However, what you are experiencing, if I read the question right, is that diatonic triads can have one note changed, then they make a different chord. Of course this will happen. In key C major, the chord C is spelled CEG, in whichever order - called inversion, but only those 3 notes.

For the record - C = CEG. Dm = DFA. Em = EGB. F = FAC. G = GBD. Am = ACE, Bo - BDF.

So, taking C, as CEG, and changing one note, will produce a different chord. Swap C for B, it's Em. Swap G for A, it's Am. Swapping the E for the note next will either make Csus2 or Csus4, which isn't really part of what you ask, even though it can be done - bearing in mind Csus2 = Gsus4...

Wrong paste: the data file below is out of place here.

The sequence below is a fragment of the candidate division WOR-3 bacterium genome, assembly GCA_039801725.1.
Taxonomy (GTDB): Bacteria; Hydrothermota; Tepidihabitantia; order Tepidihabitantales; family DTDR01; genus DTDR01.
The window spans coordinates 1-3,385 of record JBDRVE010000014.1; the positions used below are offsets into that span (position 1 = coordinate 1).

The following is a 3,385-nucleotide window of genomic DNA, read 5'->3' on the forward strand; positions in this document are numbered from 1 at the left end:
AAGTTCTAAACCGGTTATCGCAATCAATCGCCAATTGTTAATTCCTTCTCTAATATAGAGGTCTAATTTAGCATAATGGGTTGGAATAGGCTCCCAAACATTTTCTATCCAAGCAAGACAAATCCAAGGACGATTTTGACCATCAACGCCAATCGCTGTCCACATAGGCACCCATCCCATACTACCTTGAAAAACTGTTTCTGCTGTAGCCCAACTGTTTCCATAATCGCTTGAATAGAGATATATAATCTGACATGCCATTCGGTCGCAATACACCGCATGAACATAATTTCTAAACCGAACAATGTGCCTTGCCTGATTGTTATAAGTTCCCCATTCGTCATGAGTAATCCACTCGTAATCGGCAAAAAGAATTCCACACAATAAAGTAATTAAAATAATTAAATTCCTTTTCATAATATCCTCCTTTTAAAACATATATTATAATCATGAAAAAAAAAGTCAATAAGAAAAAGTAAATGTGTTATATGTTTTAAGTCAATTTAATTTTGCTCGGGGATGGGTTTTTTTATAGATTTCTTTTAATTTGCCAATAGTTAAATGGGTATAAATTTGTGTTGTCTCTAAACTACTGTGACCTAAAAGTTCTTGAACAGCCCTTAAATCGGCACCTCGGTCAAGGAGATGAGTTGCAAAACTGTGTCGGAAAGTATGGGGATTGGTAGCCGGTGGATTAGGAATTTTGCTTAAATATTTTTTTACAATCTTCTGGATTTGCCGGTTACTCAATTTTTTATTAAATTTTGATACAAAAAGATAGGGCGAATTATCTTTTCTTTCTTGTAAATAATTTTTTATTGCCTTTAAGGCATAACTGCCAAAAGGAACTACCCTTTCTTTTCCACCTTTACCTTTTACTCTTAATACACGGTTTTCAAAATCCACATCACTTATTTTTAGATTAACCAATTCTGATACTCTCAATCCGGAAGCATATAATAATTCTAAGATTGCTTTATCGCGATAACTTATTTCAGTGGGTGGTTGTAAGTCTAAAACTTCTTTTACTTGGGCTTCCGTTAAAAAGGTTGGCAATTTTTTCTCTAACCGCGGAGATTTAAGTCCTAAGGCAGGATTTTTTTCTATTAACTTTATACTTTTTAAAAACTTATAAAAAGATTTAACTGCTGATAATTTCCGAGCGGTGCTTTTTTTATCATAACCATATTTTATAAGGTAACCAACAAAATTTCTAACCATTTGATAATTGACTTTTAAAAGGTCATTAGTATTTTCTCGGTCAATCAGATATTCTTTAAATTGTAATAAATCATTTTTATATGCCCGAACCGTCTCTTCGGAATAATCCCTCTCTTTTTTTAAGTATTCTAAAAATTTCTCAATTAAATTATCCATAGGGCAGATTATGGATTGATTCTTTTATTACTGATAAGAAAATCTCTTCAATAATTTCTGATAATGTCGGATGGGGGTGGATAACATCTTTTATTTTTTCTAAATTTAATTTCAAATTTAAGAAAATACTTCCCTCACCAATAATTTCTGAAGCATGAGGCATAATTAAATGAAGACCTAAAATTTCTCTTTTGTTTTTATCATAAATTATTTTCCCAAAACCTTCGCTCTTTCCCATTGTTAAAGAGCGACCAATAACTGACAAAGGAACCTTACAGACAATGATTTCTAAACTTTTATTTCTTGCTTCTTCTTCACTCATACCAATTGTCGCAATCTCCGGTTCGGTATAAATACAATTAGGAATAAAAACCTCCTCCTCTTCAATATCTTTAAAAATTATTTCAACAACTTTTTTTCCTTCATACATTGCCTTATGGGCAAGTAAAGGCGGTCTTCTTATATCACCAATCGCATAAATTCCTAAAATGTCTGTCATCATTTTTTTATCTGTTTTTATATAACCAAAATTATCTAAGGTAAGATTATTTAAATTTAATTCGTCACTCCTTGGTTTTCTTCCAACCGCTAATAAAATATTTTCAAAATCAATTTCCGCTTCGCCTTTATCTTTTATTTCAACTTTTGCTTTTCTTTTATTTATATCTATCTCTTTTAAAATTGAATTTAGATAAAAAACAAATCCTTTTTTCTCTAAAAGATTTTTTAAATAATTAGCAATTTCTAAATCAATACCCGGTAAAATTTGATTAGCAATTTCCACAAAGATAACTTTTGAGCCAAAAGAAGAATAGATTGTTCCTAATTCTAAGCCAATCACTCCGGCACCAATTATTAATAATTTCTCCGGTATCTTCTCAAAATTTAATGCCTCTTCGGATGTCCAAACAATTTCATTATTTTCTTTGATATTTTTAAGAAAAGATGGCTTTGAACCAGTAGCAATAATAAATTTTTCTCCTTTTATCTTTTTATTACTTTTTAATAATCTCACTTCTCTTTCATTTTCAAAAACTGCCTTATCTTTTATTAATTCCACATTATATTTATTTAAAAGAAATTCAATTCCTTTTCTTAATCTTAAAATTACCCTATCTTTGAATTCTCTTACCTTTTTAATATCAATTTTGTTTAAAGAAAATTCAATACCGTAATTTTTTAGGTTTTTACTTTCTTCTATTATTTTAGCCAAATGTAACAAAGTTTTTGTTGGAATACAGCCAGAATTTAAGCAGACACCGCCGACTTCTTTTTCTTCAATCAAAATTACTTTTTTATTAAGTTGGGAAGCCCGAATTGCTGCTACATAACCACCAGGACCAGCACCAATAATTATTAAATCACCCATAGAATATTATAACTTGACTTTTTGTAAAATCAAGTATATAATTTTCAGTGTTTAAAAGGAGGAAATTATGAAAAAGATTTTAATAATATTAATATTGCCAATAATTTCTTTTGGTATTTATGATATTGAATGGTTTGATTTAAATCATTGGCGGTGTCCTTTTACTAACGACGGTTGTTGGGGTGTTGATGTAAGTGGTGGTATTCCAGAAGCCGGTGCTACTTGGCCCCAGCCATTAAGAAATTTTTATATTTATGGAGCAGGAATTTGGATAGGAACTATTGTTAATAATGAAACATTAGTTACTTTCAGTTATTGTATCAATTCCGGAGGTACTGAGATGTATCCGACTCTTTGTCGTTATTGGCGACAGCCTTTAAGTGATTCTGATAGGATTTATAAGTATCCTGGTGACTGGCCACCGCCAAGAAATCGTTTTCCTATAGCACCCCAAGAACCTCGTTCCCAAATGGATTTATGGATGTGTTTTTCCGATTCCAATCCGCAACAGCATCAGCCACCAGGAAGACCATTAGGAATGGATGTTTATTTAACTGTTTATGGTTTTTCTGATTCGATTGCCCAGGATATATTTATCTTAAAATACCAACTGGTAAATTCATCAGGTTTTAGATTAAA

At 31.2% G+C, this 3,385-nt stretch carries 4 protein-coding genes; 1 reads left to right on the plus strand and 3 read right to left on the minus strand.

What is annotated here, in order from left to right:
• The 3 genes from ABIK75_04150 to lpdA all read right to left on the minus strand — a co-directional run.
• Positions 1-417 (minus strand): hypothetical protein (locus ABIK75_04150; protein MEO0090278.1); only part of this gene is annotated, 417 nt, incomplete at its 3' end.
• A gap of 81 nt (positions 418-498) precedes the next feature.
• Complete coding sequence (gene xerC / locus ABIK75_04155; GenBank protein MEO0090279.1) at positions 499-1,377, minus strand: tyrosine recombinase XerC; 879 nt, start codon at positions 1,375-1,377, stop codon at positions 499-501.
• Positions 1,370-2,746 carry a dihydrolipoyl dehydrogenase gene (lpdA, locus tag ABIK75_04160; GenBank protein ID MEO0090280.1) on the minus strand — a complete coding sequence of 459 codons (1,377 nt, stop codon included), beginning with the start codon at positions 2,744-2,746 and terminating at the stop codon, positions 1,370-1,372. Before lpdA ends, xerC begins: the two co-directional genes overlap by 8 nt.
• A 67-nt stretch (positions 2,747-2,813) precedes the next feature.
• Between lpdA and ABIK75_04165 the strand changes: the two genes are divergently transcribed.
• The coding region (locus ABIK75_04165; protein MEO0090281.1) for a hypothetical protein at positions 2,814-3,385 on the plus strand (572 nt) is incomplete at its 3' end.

From your diagram, using 6,2 and 4, in key G, that gives the notes E, A and C, making the ii chord in G - A minor. Look at the shape of the three notes on the top three strings - it's the same shape as an open Dm chord that beginners may play.

Minor chords are just that - minors; majors, majors. Within any key, there can be found 3 major and 3 minor chords (plus a less used diminished). So, in conclusion, taking notes from the major scale won't merely give major chords. I'm sure you're not the first person to consider this as confusing!

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What you have discovered is that there are Diatonic chords for each key. A diatonic chord is simply a chord that is made up of notes that are in the key. So in the key of C major you can make the following chords from just notes that are in the key:

C Maj, d min, e min, F maj, G Maj, a min, and b diminished. (you could extend this further by adding the next 3rd up to get all the diatonic 7th chords.)